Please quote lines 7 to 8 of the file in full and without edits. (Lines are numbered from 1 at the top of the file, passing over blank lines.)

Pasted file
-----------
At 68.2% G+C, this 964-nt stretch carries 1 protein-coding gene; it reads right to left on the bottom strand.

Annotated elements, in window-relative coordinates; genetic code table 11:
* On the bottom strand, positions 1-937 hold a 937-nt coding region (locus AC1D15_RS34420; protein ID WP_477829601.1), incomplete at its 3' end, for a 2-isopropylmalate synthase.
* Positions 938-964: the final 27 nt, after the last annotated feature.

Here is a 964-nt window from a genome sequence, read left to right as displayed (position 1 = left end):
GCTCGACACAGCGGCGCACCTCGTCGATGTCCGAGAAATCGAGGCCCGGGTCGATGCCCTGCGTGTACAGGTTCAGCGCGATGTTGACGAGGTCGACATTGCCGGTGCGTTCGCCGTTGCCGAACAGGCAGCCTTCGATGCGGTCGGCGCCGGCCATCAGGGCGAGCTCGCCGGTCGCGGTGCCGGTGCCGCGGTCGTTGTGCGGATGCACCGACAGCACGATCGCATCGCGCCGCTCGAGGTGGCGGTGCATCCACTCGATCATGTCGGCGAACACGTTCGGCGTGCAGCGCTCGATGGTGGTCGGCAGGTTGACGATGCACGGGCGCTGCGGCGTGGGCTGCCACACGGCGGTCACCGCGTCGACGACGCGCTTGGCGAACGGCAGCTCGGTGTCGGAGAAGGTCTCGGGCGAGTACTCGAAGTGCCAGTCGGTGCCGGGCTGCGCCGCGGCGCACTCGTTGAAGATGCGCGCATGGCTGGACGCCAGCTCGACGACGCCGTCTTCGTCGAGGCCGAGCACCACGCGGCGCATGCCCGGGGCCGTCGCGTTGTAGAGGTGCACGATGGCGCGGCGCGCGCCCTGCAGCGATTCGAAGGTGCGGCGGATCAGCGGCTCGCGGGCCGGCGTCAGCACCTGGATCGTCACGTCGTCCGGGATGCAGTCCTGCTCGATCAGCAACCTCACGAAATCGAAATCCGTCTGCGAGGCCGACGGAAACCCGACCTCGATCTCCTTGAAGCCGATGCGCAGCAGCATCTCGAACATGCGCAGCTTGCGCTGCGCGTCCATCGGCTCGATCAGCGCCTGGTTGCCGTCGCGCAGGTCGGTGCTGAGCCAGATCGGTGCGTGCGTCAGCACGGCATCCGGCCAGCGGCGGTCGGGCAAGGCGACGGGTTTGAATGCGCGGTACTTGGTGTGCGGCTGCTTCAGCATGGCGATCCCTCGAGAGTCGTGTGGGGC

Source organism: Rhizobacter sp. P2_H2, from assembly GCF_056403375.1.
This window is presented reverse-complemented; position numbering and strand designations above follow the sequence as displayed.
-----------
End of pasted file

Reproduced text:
Source organism: Rhizobacter sp. P2_H2, from assembly GCF_056403375.1.
This window is presented reverse-complemented; position numbering and strand designations above follow the sequence as displayed.